Interview with Romance Novelist: Lynette Rees

When did you first realise you wanted to be a writer?

I don’t think there was any definitive moment.  I’ve just always written as far back as I remember.  I used to write stories and make my own books and magazines when I was a child.  I wanted to entertain people I suppose.

Who inspired you?

As well as being a writer, I was an avid reader too, devouring Enid Blyton books by the score as a child.  I think reading her stories inspired me to write my own.  There were lots of her books in the school library and I took out around three per week with titles like, ‘The Mystery of the Missing Necklace’, as well as lots of the Secret Seven and Famous Five Series of books.  Enid Blyton inspired me to compose my own stories, but the person I knew in everyday life who inspired me with my writing, was an English teacher called, Mrs Robinson.  She was a young, trendy sort of teacher.  She seemed to like my stories and often read them out to the class.  I think that was the first time I believed I could tell a good tale.  I was around fourteen years old by then.

What was the first novel you had published?

The first novel that got published was, ‘It Happened One Summer’, which is a contemporary romance with a thread of suspense running through it.  That was in 2006.  I donated the royalties from that book and its follow up, ‘Return to Winter’, to a local cancer charity I worked for at the time as they needed to raise funds for a new building.  Coincidentally, the book launch was held at a local castle which had previously been my school.  The launch was held just yards away from the room where my teacher read my stories out to the class!

Tell me a little about your most recent novel, ‘The Sicilian’s Proposition’.

Well as the title suggests the book is set in Sicily.  It’s a contemporary romance with some steamy scenes!  The reader is transported from a grey London autumn to the warmth of Sicily and all it has to offer with its culture, food and values.   It’s the story of a former playboy who is a self-made millionaire called, Dante Alphonso and a British journalist, Joanne Smith.  Dante has trust issues with the media as he has been badly burned by bloodhound journalists in the past.  Joanne intends writing a great feature article about the man she admires as he works tirelessly for a children’s charity he founded called, ‘The Children’s Hope and Dream Foundation’.   He needs to get past his trust issues and she needs to not betray the fragile trust built up, but she has a secret she been keeping for years which threatens to get in the way of their relationship.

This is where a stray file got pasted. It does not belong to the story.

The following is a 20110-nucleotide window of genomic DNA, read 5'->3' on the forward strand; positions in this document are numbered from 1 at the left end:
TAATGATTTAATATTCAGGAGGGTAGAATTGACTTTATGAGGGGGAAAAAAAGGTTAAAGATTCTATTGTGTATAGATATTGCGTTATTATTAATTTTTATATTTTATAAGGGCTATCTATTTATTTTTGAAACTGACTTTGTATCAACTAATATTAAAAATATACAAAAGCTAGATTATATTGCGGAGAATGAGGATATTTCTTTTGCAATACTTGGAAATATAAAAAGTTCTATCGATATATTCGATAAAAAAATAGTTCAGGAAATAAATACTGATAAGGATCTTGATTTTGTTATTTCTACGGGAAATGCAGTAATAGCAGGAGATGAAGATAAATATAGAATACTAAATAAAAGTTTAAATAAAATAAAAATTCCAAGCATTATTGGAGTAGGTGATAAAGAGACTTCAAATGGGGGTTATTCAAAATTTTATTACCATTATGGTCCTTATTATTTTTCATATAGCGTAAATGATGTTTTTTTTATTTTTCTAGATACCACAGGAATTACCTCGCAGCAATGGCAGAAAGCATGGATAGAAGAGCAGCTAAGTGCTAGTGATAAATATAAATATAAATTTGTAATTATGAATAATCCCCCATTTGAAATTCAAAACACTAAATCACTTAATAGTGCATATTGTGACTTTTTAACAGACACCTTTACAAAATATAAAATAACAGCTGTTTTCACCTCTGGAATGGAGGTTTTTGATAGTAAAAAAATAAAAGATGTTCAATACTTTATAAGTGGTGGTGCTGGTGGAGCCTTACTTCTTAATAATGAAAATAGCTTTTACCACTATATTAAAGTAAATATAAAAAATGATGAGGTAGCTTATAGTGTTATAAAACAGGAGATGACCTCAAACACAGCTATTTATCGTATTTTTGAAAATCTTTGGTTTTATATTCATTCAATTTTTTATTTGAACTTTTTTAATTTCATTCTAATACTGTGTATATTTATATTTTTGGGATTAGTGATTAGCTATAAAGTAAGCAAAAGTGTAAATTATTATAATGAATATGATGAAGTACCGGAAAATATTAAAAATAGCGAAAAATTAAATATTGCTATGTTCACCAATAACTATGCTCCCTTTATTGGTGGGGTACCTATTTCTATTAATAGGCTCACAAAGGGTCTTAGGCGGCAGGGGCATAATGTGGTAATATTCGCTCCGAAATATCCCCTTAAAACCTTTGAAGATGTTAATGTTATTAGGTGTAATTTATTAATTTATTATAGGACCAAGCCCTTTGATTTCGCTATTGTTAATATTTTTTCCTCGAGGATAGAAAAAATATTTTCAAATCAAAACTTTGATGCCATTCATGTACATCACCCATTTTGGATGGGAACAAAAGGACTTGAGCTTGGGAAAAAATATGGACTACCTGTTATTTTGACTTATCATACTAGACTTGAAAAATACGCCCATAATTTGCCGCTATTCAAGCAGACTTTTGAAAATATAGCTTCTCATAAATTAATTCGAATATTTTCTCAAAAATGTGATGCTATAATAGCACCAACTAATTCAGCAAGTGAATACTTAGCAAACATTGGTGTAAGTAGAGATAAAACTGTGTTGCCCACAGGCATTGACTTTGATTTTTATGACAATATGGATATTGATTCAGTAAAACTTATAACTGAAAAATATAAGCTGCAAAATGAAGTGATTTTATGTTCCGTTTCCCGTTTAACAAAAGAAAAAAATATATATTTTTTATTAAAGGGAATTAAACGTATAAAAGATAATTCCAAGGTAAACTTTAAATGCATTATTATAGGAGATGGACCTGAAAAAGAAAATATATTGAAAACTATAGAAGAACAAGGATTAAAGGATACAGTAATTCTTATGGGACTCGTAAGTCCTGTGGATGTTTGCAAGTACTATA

Some of the scenes are set in the family vineyard and on board Dante’s luxury yacht, as well as in the hotel he owns in London.

I have a Sicilian friend who was very helpful with any questions I had about the food, culture and lifestyle.  I wanted the story to be as authentic as possible.  I think it’s just as important to research for a contemporary story as it is for an historical one.

Where do you get your ideas from?

Almost anywhere and everywhere.  Some have come from newspaper and magazine articles, others from snippets of conversations or ideas that just pop into my head, etc.  A lot of my ideas come from asking myself the question, “What if?”

Which comes first the characters or the plot?

Usually I’ll get the seed of an idea for a plot and allow it to germinate for a couple of weeks.  The characters, who feel real to me, follow not long afterwards.   I get to see their faces in my mind and practically hear their voices talking to me.

Are you a plotter or a pantser?

I’m not a plotter as such, I’m more of a character driven author who allows the characters to tell their own story.  I tend to have an idea how the book should begin and end and then work from A to B allowing the characters to take over!

Do you have any advice for new writers?

Yes, don’t just talk about it.  Do it.  Join a good supportive writing group in the community or online.  Don’t be afraid to take criticism either, that’s how you develop as a writer.  On the other hand, if you receive critiques of your work, take what you want from them.  If you feel the person has a point and their comments ring true then take note maybe something needs amending,  if you feel otherwise then don’t pay too much heed.  That’s what I do and it’s always worked for me.

Author Bio:

Lynette Rees is the author of several romance novels and one crime fiction novel [writing as Lyn Harman]. She’s had numerous articles published online and in national and international magazines. Some of her publishing credits include: Writers’ Forum magazine, Carillon [UK], Living Now [Australia], Ocean Magazine, Vibrant Life, Obadiah [US], Horizon Magazine, Suite 101 [Canada]. Her most recent published novel is, ‘Blue Skies’, an historical romance, set in 1890s Merthyr Tydfil. Currently, she’s working on a follow-up book called, ‘Red Poppies’, which as the name suggests is set around the First World War.

Lynette’s Purchase and Contact Links

Amazon https://www.amazon.co.uk/dp/B00WCZVJ3S

https://www.facebook.com/authorlynetterees/

http://nettiesramblings.blogspot.co.uk/

http://craftyscribe.wix.com/lynetterees

http://www.lynetterees.com/

https://twitter.com/LynEvans8

https://www.goodreads.com/author/show/448615.Lynette_Rees

https://www.linkedin.com/pub/lynette-rees/36/937/549

 

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